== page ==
Saskatchewan's premier says the province will use the notwithstanding clause to defy a court ruling that said the government could no longer pay for non-Catholic students to attend Catholic schools.
'We will defend school choice for students and parents.' - Premier Brad Wall
A press release says the government is using the provision in the Charter of Rights and Freedoms to "protect school choice" in Saskatchewan.
The notwithstanding clause allows provinces to create laws that will operate in spite of (or "notwithstanding") some charter rights that the laws appear to violate.
This override power is temporary.
The government has said that a recent ruling by the Court of Queen's Bench would force as many as 10,000 non-Catholic students out of separate schools into the public system.
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It said the ruling also jeopardizes provincial money for 26 other faith-based schools including Luther College, the Regina Christian School and the Huda School for Muslim students.
"We support school choice, including public, separate and faith-based schools," said Premier Brad Wall in a news release.
"We will defend school choice for students and parents. By invoking the notwithstanding clause we are protecting the rights of parents and students to choose the schools that work best for their families, regardless of their religious faith."
Any notwithstanding clause declaration expires after five years, but can be re-enacted indefinitely.
Interim NDP leader and Leader of the Opposition Trent Wotherspoon says he supports an appeal of the decision and consideration of using the notwithstanding clause.
"I think a government worth its salt needs to make sure it's assessing its tools, and this is one those tools," he said.
"But if this government thinks it can simply invoke the notwithstanding clause and continue to run roughshod over our local boards, continue to run roughshod over our classrooms with damaging cuts, that's not on."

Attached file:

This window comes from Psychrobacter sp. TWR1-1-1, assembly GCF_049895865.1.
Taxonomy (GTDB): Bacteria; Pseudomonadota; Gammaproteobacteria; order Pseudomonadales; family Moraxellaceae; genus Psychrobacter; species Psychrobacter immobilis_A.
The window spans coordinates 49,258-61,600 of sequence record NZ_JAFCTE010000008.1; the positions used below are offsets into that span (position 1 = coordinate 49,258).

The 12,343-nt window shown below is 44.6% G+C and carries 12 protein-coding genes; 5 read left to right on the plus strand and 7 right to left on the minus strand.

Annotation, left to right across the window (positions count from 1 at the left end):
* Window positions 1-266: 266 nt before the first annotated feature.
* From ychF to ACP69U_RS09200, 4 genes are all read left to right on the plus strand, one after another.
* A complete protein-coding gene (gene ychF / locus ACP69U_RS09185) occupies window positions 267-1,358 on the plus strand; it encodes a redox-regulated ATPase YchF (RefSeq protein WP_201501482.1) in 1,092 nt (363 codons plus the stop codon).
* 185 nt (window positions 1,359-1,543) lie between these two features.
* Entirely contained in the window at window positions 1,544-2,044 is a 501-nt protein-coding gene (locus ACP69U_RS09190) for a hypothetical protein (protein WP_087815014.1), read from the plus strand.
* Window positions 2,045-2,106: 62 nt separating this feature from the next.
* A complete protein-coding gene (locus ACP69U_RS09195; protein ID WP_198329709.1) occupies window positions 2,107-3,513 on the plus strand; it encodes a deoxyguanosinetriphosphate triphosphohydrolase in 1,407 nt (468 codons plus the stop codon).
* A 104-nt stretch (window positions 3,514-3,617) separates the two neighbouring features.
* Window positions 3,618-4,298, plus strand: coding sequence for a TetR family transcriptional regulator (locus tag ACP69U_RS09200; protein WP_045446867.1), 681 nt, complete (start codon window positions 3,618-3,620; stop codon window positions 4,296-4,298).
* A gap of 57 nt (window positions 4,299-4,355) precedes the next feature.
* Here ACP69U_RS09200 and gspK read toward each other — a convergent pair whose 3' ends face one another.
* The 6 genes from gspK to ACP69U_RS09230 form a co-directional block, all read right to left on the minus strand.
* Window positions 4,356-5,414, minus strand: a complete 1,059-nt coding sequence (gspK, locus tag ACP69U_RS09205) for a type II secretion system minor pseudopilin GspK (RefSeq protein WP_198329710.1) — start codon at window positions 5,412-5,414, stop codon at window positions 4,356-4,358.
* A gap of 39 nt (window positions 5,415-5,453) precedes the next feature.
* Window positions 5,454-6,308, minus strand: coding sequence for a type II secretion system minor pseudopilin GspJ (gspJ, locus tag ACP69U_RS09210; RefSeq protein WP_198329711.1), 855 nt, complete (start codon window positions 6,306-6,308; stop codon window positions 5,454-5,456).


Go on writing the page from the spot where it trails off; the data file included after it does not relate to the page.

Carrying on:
He called on the government to scrap Bill 63 — proposed amendments to the Education Act that would affect the powers the provincial government would have over school boards.
Wotherspoon also criticized the government for "jumping in" to the court case after the decision and not helping to mediate a solution as the case worked its way through the courts over the past decade.
"We support an appeal moving forward and we support the consideration of invoking the notwithstanding clause, but that's a very serious measure to take and so to show any level of good faith, Bill 63 has to be scrapped," Wotherspoon said.
Previous use of the notwithstanding clause
Saskatchewan's premier has mused about invoking the notwithstanding clause in the past, but has not done so.
The province did use it in 1986 as a preventive measure during a contract dispute with provincial government workers. The Supreme Court later ruled that the law didn't violate the charter, so the notwithstanding clause didn't need to be invoked.
The last time the notwithstanding clause was used elsewhere in Canada was in 2000. That year, Quebec used the clause with respect to education when it came to religious schools and schools for Indigenous students. Alberta also used the clause in relation to its Marriage Act.